Going through several procedures when you are already feeling sick may make you feel overwhelmed. There may be instances when you might get confused about these procedures so let me help you lighten some of the burden. We will differentiate between a CT scan and an MRI scan so that you will have an idea if you are undergoing a necessary procedure or not.
A CT scan or computerised tomography scan is a series of X-ray images that are taken at different angles. It uses a computer to produce pictures from X-rays.
An MRI scan or magnetic resonance imaging uses magnetic fields with radio waves to create a picture of the body’s organs, soft tissues, as well as the bones.
How they work
Multiple X-rays are taken at different angles and those X-rays are then combined to create a 3D image of the organ under examination.
If you undergo a Afterwards, the energy produced will send a signal to a nearby computer which transforms the signal into a detailed picture of the organ or tissue with the help of mathematical formulas. , for example, the equipment uses magnets as well as radiofrequency waves in the body. It produces a magnetic field which lines up the atoms. The unmatched atoms, once the radiofrequency is added, spin in the reverse position as the first set.
Which is safer?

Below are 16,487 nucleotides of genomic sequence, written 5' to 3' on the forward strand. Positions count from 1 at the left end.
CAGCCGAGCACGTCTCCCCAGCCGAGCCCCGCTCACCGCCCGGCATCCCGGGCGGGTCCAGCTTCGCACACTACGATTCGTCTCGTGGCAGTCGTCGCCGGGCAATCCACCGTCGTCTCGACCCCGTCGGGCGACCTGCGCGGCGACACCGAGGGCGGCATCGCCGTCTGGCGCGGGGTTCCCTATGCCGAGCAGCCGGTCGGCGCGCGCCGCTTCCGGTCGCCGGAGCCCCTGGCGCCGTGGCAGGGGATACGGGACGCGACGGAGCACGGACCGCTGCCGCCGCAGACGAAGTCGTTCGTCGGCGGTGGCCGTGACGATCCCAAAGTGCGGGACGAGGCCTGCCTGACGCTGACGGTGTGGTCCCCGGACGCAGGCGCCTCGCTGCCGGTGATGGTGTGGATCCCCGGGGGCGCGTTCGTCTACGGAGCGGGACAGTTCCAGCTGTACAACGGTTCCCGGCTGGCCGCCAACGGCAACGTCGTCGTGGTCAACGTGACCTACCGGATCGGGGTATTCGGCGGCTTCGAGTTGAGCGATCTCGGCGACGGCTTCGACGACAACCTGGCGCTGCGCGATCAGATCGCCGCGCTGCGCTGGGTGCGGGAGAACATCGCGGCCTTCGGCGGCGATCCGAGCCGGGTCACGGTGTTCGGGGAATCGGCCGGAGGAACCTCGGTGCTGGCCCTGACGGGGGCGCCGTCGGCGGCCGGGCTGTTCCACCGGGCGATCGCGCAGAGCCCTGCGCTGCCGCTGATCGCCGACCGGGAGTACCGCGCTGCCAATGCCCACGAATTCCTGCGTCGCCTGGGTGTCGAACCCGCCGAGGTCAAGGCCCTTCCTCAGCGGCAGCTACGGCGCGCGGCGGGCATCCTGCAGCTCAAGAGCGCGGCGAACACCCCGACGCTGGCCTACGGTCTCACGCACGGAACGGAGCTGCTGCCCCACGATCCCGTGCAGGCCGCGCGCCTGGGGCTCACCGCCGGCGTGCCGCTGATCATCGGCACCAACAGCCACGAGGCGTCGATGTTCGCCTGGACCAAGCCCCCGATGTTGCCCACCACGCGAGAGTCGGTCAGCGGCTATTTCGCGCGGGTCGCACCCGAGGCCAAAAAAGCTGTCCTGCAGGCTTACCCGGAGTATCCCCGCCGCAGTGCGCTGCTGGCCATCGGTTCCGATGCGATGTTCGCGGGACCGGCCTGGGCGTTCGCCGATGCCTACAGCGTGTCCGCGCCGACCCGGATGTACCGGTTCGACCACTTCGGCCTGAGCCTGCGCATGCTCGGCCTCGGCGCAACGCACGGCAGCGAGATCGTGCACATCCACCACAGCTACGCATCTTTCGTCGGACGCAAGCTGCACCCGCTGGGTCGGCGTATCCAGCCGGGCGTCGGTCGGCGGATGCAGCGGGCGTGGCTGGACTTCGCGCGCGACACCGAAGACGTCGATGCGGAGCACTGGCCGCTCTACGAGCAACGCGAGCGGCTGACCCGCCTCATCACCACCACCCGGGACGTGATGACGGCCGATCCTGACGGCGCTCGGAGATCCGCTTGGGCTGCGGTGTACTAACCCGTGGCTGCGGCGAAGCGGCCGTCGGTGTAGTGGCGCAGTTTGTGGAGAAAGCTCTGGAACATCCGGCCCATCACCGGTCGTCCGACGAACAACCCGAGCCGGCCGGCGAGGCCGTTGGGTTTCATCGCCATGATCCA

Both procedures are technically safe, though if no caution is taken, they can be harmful. For example, MRIs are not recommended for people with aneurysm clips because the clips may be dislodged which may cause the patient to die due to a brain haemorrhage.
MRIs are also not for patients with pacemakers or defibrillators. An MRI uses magnets, and these can cause the device to malfunction. Also, if there is any metal material in an organ, the magnetic field in an MRI can pull it out. Oxygen tanks and other canisters made of metal are to be kept away from an MRI machine.
As for CT scans, it does not have the same issues as an MRI, but it does expose the patient to radiation and should not be used for patients that are pregnant or suspected to be pregnant.
For which conditions is it used?
A CT scan can be used to diagnose the following:
· Stroke. It can create pictures of the brain that can help distinguish ischemic from hemorrhagic stroke.
· Trauma. Helps evaluate head and facial trauma.
· Abdominal pain. Determines and diagnoses abdominal pain especially that coming from the colon, small bowel, and other internal organs.
· Injuries. It can also provide a clear picture of traumatic injuries such as bone fracture.
An MRI can be used for the following:
· Herniated disc. Provides a clearer image of the lumbar spine to verify if a herniated disc can be found.
· Detailed image. It is a second resort if the CT scan is unable to provide a detailed image of the organ.
Before you undergo any procedure, it is important that you ask questions and do your own research since it is your health and life at risk. Make sure that the process is explained thoroughly to you.